The Billingham bags: Another great alternative is the Billingham Hadley Pro. High-quality materials, great construction techniques and an impeccable sense of style are its main credentials. The bag comes in a variety of styles and colors, but the black version should be just as understated as the Think Tank bags while looking significantly better.
The Everyday Messenger: Peak Design’s first foray into the camera bag world took Kickstarter by storm in 2015, and with good reason. Available in both 13-inch and 15-inch configurations, the Everyday Messenger is perhaps the opposite of the Retrospective series: instead of going with a traditional and understated design approach, Peak Design packed the Everyday Messenger chock-full of tech and went for a far more radical look. Love it or hate it, the Everyday Messenger won’t leave anyone indifferent. Check out our own review of the bag for more information.
The Everyday Backpack: In yet another massively successful Kickstarter campaign in 2016, Peak Design took a crack at designing the ultimate backpack for photographers, and the Everyday Backpack is the result. It comes in both 20-liter and 30-liter sizes, and it shares many of the same design cues found in the Everyday Messenger. If you like modern bags and prefer a backpack, this could very well be the one to get.
The Incase DSLR Pro Pack: If you want a backpack but are not too fond of the Peak Design bags, I recommend the Incase DSLR Pro Pack. This is a far more traditional camera backpack, and has many of the same features as the Retrospective bags: tough, discreet, versatile and affordable, all in a streamlined package. A great camera bag well worth your consideration.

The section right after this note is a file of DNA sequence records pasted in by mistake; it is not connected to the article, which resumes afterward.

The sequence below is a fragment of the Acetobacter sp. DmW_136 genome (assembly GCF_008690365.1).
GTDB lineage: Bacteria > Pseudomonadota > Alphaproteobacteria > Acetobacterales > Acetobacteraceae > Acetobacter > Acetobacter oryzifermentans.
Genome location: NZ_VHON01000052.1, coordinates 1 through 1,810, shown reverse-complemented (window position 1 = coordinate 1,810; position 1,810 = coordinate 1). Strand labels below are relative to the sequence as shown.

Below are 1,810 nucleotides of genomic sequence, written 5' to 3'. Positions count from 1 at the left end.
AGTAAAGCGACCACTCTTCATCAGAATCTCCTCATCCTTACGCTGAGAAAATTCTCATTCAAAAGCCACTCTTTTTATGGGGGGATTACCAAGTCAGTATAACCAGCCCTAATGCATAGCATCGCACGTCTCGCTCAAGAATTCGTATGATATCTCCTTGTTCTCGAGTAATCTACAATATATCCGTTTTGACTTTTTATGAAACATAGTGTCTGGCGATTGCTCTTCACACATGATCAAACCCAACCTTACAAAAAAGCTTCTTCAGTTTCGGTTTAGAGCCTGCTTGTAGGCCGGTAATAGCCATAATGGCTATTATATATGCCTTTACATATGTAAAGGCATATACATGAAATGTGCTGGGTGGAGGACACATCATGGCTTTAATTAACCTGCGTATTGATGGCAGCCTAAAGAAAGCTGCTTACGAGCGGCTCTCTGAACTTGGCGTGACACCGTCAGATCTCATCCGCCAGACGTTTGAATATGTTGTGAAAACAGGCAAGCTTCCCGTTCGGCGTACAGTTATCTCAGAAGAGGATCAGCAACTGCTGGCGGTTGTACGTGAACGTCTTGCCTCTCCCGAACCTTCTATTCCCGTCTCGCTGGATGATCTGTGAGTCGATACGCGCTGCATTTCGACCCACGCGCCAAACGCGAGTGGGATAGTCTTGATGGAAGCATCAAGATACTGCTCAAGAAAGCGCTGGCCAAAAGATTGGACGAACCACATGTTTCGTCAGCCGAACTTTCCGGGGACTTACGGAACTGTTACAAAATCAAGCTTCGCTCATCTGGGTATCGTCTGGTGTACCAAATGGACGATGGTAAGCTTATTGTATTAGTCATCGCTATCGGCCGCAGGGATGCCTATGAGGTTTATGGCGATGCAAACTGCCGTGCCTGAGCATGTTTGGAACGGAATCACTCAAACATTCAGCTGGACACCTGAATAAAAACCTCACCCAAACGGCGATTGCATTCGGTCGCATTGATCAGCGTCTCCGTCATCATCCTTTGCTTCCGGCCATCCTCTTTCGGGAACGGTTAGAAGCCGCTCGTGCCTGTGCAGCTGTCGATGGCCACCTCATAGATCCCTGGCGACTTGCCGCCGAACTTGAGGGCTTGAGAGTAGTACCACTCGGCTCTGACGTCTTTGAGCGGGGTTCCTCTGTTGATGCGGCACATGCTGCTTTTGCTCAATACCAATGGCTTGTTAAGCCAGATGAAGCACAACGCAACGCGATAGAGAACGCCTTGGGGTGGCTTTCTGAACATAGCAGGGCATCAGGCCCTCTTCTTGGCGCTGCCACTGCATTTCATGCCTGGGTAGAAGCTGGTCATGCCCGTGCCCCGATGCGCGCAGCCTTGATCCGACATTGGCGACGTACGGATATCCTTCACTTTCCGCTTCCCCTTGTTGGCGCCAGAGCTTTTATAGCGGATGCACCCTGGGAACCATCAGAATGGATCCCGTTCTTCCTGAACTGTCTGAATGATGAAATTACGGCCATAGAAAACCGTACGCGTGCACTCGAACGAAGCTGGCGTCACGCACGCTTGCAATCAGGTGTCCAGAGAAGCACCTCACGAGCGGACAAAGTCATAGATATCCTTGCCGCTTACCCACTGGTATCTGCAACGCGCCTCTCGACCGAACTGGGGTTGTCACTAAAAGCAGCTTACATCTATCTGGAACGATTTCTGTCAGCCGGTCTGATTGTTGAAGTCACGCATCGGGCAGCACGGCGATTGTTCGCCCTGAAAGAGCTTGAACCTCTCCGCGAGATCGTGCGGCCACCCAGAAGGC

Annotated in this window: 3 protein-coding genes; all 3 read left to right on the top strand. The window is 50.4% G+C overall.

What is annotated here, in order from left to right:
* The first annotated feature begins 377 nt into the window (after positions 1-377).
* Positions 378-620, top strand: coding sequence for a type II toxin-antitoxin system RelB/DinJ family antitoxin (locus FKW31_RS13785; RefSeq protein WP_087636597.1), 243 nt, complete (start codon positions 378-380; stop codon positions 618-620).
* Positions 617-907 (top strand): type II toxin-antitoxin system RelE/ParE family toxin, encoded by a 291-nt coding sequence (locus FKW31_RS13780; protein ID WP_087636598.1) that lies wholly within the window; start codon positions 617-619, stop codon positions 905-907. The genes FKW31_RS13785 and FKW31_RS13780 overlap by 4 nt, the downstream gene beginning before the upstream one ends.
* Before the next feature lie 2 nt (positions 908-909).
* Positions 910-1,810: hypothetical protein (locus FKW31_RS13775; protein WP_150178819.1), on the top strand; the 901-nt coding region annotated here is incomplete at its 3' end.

The Think Tank Retrospective 6 has quickly become my most used bag, and that’s saying a lot. I tend to obsess over bags, and I’ve tried a lot of them over the years. No other bag to date has given me such a seamless and worry-free experience, and that’s probably why I keep coming back to it. Even its admittedly dull looks are kind of growing on me.
Think Tank Photo has a good thing going with the Retrospective series of bags, which is probably why they keep experimenting with new form factors without ever altering the essence and trademark features of their very distinctive design. It’s a solid approach, and upon using one, it’s easy to understand why they’re such popular bags.
Great design means form should not be in opposition to function, but in its service instead. The Retrospective 6 certainly embodies this philosophy better than any other camera bag I’ve ever used. If you’re in the market for a messenger camera bag, I strongly encourage you take a good, long look at it. You won’t regret it.